Welcoming the launch of the first report, Jacqueline McGlade at the European Environment Agency, said: “Climate change is altering global water availability, meaning greater scarcity in some regions and more flooding in others. Such changes demand that we adapt our infrastructure and our consumption. It is encouraging to see in the Water Disclosure Report that many corporations have already started taking concrete measures. But we must facilitate this process by developing appropriate standards and tools to measure corporate water use and impacts across the whole supply chain.”

Paul Dickinson, executive chairman at the Carbon Disclosure Project, also speaking at the launch, said: “This data provides valuable insight into the strategies deployed by many of the largest companies in the world in relation to water and is a first step in helping drive investment towards sustainable water use. The changing availability of water resource is presenting opportunities to business through demand for new infrastructure, products and services and now is the time to seize these opportunities, address water challenges and build resilience – not once the well has run dry.”

Gregory Wade, global chief supply chain officer for global brewer Molson Coors, a lead sponsor of CDP Water Disclosure, said: “Transparency must serve as the cornerstone for stimulating integrated watershed resource management and CDP Water Disclosure is perfectly positioned to normalize best practice and mediate between investors and companies in valuing risks and opportunities. As we move forward, companies must accept the responsibility for their own transparency and join in this effort to help advance what will hopefully emerge as a common water reporting standard benefitting all stakeholders.”

Anne Kvam, global head of ownership strategies, Norges Bank Investment Management (NBIM), a lead sponsor of the program, said: “As a diversified investor with a long-term outlook and investments in a range of sectors at risk from increasingly scarce water resources, we take water management seriously. Companies that fail to consider the impact of water scarcity and other water-related risks pose a financial risk to investments.”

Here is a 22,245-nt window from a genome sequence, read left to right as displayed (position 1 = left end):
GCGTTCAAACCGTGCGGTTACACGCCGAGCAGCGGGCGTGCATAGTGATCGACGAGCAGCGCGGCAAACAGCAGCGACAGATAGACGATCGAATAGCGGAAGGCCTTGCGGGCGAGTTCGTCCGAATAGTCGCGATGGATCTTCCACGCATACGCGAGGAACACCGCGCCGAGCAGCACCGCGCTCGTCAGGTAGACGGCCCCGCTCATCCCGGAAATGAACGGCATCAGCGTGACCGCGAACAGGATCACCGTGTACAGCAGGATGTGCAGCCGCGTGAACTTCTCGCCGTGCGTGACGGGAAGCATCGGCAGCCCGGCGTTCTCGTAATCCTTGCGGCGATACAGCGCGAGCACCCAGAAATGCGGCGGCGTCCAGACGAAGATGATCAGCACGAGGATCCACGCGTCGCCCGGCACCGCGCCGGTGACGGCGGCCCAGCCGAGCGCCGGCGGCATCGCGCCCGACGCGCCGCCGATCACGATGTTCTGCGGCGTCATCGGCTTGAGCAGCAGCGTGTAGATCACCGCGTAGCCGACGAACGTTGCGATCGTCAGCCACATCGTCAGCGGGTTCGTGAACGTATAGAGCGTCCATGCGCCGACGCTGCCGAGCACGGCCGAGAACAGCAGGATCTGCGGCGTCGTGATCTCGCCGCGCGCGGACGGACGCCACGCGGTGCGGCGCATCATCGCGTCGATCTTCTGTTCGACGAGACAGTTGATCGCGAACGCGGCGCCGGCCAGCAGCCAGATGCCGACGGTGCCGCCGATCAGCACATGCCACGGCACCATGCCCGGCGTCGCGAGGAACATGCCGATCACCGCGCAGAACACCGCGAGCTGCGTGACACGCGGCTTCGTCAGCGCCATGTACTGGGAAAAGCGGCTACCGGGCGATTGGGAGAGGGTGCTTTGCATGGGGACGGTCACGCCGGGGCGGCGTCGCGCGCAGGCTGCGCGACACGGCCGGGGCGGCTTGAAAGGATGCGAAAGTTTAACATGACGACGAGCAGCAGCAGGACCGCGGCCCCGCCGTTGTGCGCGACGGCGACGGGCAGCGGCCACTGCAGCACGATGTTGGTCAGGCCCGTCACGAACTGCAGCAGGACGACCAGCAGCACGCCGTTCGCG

Demand for water has risen and is now projected to outstrip supply by up to 40 percent by 2030, and approximately 80 percent of the world’s population already live in areas where fresh water supply is not secure.

As the climate changes, assuring global water security for both humans and ecosystems will increasingly present opportunities to business through demand for new infrastructure, products and services. It will also bring risks including physical disruptions to operations and supply chains, changing regulatory regimes and reputational damage from misuse, or perceived misuse, of what is a shared resource.

Speakers and panelists at the launch event on November 12 included:

  • John Curtis, senior partner, sustainability & climate change at ERM
  • Paul Dickinson, executive chairman at Carbon Disclosure Project
  • Michael Liebreich, chief executive at Bloomberg New Energy Finance
  • Jacqueline McGlade, executive director at the European Environment Agency (keynote speaker)
  • Colin Melvin, chief executive at Hermes Equity Ownership Services Ltd
  • Sarah Mukherjee, director of environment at Water U.K.
  • Marcus Norton, head of CDP Water Disclosure at Carbon Disclosure Project
  • Gregory Wade, chief supply chain officer at Molson Coors Brewing Company

The full report can be downloaded at

About CDP Water Disclosure
CDP Water Disclosure is part of CDP, an independent not-for-profit organization holding the largest database of primary corporate climate change information in the world. CDP Water Disclosure provides critical data in relation to water from the world’s largest corporations to inform the global market place on investment risk and commercial opportunity. This data will provide valuable insight into the strategies deployed by many of the largest companies in the world in relation to water and will be used to help drive investment towards sustainable water use.